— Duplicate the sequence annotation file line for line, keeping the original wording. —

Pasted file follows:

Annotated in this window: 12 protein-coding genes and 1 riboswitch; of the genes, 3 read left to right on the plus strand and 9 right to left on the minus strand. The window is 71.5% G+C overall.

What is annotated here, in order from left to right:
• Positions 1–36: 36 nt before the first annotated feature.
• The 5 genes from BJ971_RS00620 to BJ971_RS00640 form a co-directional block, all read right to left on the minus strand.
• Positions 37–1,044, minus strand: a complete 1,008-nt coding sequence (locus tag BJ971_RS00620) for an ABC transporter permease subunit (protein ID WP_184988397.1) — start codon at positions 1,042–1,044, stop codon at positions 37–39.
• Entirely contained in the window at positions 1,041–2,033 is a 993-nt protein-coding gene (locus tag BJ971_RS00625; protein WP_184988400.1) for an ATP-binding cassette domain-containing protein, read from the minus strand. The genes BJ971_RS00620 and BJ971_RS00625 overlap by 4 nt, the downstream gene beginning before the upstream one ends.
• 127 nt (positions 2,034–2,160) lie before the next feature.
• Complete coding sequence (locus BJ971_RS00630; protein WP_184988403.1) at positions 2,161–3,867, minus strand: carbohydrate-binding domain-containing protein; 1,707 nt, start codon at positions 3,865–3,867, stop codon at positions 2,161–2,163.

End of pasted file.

Annotated in this window: 12 protein-coding genes and 1 riboswitch; of the genes, 3 read left to right on the plus strand and 9 right to left on the minus strand. The window is 71.5% G+C overall.

What is annotated here, in order from left to right:
• Positions 1–36: 36 nt before the first annotated feature.
• The 5 genes from BJ971_RS00620 to BJ971_RS00640 form a co-directional block, all read right to left on the minus strand.
• Positions 37–1,044, minus strand: a complete 1,008-nt coding sequence (locus tag BJ971_RS00620) for an ABC transporter permease subunit (protein ID WP_184988397.1) — start codon at positions 1,042–1,044, stop codon at positions 37–39.
• Entirely contained in the window at positions 1,041–2,033 is a 993-nt protein-coding gene (locus tag BJ971_RS00625; protein WP_184988400.1) for an ATP-binding cassette domain-containing protein, read from the minus strand. The genes BJ971_RS00620 and BJ971_RS00625 overlap by 4 nt, the downstream gene beginning before the upstream one ends.
• 127 nt (positions 2,034–2,160) lie before the next feature.
• Complete coding sequence (locus BJ971_RS00630; protein WP_184988403.1) at positions 2,161–3,867, minus strand: carbohydrate-binding domain-containing protein; 1,707 nt, start codon at positions 3,865–3,867, stop codon at positions 2,161–2,163.